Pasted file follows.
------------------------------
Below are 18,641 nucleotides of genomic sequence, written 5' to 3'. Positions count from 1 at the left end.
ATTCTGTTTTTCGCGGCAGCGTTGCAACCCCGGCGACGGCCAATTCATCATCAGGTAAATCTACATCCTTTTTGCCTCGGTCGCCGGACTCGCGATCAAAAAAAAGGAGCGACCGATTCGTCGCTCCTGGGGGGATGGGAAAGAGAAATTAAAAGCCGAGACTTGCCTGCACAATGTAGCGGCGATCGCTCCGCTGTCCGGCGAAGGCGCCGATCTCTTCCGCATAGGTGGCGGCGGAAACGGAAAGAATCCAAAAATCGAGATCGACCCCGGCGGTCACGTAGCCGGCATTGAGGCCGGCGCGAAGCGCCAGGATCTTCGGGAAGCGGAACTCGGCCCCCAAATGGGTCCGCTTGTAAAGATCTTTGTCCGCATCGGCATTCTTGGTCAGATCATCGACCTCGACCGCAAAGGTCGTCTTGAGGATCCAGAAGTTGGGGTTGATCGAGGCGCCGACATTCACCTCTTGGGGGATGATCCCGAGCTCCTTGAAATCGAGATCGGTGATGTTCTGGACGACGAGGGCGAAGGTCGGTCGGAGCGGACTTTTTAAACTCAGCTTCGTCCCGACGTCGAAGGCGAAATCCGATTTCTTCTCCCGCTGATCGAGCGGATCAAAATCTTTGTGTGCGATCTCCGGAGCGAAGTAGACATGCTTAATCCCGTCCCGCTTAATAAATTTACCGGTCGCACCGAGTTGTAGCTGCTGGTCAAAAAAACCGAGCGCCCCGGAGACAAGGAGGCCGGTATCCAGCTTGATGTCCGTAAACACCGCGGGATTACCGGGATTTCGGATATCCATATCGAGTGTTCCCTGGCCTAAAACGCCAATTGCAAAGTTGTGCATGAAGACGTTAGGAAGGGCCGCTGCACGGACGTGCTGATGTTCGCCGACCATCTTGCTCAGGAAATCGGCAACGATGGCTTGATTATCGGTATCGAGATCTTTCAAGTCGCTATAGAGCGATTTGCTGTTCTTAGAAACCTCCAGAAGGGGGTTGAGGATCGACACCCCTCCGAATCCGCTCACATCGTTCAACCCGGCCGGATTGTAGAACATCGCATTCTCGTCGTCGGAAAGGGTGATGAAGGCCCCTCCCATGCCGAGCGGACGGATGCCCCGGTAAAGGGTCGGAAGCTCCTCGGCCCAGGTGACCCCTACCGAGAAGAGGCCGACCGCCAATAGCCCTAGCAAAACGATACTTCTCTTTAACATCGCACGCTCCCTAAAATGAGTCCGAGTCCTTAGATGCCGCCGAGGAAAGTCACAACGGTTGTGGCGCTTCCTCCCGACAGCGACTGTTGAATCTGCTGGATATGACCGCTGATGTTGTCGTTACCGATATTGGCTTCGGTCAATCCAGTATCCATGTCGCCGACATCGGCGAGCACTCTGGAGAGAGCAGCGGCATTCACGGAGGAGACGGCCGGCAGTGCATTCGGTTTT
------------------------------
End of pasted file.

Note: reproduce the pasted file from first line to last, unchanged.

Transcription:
Below are 18,641 nucleotides of genomic sequence, written 5' to 3'. Positions count from 1 at the left end.
ATTCTGTTTTTCGCGGCAGCGTTGCAACCCCGGCGACGGCCAATTCATCATCAGGTAAATCTACATCCTTTTTGCCTCGGTCGCCGGACTCGCGATCAAAAAAAAGGAGCGACCGATTCGTCGCTCCTGGGGGGATGGGAAAGAGAAATTAAAAGCCGAGACTTGCCTGCACAATGTAGCGGCGATCGCTCCGCTGTCCGGCGAAGGCGCCGATCTCTTCCGCATAGGTGGCGGCGGAAACGGAAAGAATCCAAAAATCGAGATCGACCCCGGCGGTCACGTAGCCGGCATTGAGGCCGGCGCGAAGCGCCAGGATCTTCGGGAAGCGGAACTCGGCCCCCAAATGGGTCCGCTTGTAAAGATCTTTGTCCGCATCGGCATTCTTGGTCAGATCATCGACCTCGACCGCAAAGGTCGTCTTGAGGATCCAGAAGTTGGGGTTGATCGAGGCGCCGACATTCACCTCTTGGGGGATGATCCCGAGCTCCTTGAAATCGAGATCGGTGATGTTCTGGACGACGAGGGCGAAGGTCGGTCGGAGCGGACTTTTTAAACTCAGCTTCGTCCCGACGTCGAAGGCGAAATCCGATTTCTTCTCCCGCTGATCGAGCGGATCAAAATCTTTGTGTGCGATCTCCGGAGCGAAGTAGACATGCTTAATCCCGTCCCGCTTAATAAATTTACCGGTCGCACCGAGTTGTAGCTGCTGGTCAAAAAAACCGAGCGCCCCGGAGACAAGGAGGCCGGTATCCAGCTTGATGTCCGTAAACACCGCGGGATTACCGGGATTTCGGATATCCATATCGAGTGTTCCCTGGCCTAAAACGCCAATTGCAAAGTTGTGCATGAAGACGTTAGGAAGGGCCGCTGCACGGACGTGCTGATGTTCGCCGACCATCTTGCTCAGGAAATCGGCAACGATGGCTTGATTATCGGTATCGAGATCTTTCAAGTCGCTATAGAGCGATTTGCTGTTCTTAGAAACCTCCAGAAGGGGGTTGAGGATCGACACCCCTCCGAATCCGCTCACATCGTTCAACCCGGCCGGATTGTAGAACATCGCATTCTCGTCGTCGGAAAGGGTGATGAAGGCCCCTCCCATGCCGAGCGGACGGATGCCCCGGTAAAGGGTCGGAAGCTCCTCGGCCCAGGTGACCCCTACCGAGAAGAGGCCGACCGCCAATAGCCCTAGCAAAACGATACTTCTCTTTAACATCGCACGCTCCCTAAAATGAGTCCGAGTCCTTAGATGCCGCCGAGGAAAGTCACAACGGTTGTGGCGCTTCCTCCCGACAGCGACTGTTGAATCTGCTGGATATGACCGCTGATGTTGTCGTTACCGATATTGGCTTCGGTCAATCCAGTATCCATGTCGCCGACATCGGCGAGCACTCTGGAGAGAGCAGCGGCATTCACGGAGGAGACGGCCGGCAGTGCATTCGGTTTT